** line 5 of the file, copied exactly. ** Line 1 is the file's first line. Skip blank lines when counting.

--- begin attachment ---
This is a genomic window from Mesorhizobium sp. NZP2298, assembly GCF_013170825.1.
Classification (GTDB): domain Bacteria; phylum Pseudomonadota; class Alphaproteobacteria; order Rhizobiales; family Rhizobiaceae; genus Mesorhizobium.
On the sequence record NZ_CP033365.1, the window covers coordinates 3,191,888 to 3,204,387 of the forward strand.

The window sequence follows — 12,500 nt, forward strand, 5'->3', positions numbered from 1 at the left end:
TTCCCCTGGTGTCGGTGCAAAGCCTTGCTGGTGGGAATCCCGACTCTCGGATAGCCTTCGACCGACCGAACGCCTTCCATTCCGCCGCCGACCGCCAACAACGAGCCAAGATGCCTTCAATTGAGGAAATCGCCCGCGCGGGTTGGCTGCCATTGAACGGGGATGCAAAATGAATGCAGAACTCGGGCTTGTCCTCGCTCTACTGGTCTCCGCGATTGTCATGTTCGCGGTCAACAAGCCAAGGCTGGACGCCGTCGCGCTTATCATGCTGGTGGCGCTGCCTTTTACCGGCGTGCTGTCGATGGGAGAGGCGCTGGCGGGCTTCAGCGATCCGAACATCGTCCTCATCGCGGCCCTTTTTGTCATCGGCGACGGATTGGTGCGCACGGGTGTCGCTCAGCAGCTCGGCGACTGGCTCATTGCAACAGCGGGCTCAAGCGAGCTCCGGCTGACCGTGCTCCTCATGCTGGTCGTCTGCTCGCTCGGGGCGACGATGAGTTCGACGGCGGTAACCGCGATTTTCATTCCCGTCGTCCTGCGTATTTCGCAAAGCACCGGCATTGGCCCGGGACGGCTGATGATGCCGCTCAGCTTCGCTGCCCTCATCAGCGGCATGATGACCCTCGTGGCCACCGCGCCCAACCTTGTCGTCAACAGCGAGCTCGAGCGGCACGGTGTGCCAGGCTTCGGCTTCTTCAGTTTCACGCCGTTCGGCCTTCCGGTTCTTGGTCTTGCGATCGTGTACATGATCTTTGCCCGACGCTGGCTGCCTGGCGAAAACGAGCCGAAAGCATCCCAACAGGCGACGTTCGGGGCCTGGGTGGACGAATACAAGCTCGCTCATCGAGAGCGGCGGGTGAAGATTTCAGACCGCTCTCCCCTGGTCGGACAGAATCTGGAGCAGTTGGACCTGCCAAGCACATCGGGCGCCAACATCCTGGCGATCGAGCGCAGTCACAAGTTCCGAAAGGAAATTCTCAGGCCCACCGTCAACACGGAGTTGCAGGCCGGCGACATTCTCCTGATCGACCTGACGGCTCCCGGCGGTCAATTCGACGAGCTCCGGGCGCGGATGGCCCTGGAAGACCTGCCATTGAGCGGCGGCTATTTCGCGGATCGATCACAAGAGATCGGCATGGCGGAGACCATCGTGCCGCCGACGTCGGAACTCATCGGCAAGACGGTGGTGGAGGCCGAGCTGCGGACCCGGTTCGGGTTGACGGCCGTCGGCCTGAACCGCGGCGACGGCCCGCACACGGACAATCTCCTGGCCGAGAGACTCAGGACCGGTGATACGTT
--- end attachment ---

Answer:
TTCCCCTGGTGTCGGTGCAAAGCCTTGCTGGTGGGAATCCCGACTCTCGGATAGCCTTCGACCGACCGAACGCCTTCCATTCCGCCGCCGACCGCCAACAACGAGCCAAGATGCCTTCAATTGAGGAAATCGCCCGCGCGGGTTGGCTGCCATTGAACGGGGATGCAAAATGAATGCAGAACTCGGGCTTGTCCTCGCTCTACTGGTCTCCGCGATTGTCATGTTCGCGGTCAACAAGCCAAGGCTGGACGCCGTCGCGCTTATCATGCTGGTGGCGCTGCCTTTTACCGGCGTGCTGTCGATGGGAGAGGCGCTGGCGGGCTTCAGCGATCCGAACATCGTCCTCATCGCGGCCCTTTTTGTCATCGGCGACGGATTGGTGCGCACGGGTGTCGCTCAGCAGCTCGGCGACTGGCTCATTGCAACAGCGGGCTCAAGCGAGCTCCGGCTGACCGTGCTCCTCATGCTGGTCGTCTGCTCGCTCGGGGCGACGATGAGTTCGACGGCGGTAACCGCGATTTTCATTCCCGTCGTCCTGCGTATTTCGCAAAGCACCGGCATTGGCCCGGGACGGCTGATGATGCCGCTCAGCTTCGCTGCCCTCATCAGCGGCATGATGACCCTCGTGGCCACCGCGCCCAACCTTGTCGTCAACAGCGAGCTCGAGCGGCACGGTGTGCCAGGCTTCGGCTTCTTCAGTTTCACGCCGTTCGGCCTTCCGGTTCTTGGTCTTGCGATCGTGTACATGATCTTTGCCCGACGCTGGCTGCCTGGCGAAAACGAGCCGAAAGCATCCCAACAGGCGACGTTCGGGGCCTGGGTGGACGAATACAAGCTCGCTCATCGAGAGCGGCGGGTGAAGATTTCAGACCGCTCTCCCCTGGTCGGACAGAATCTGGAGCAGTTGGACCTGCCAAGCACATCGGGCGCCAACATCCTGGCGATCGAGCGCAGTCACAAGTTCCGAAAGGAAATTCTCAGGCCCACCGTCAACACGGAGTTGCAGGCCGGCGACATTCTCCTGATCGACCTGACGGCTCCCGGCGGTCAATTCGACGAGCTCCGGGCGCGGATGGCCCTGGAAGACCTGCCATTGAGCGGCGGCTATTTCGCGGATCGATCACAAGAGATCGGCATGGCGGAGACCATCGTGCCGCCGACGTCGGAACTCATCGGCAAGACGGTGGTGGAGGCCGAGCTGCGGACCCGGTTCGGGTTGACGGCCGTCGGCCTGAACCGCGGCGACGGCCCGCACACGGACAATCTCCTGGCCGAGAGACTCAGGACCGGTGATACGTT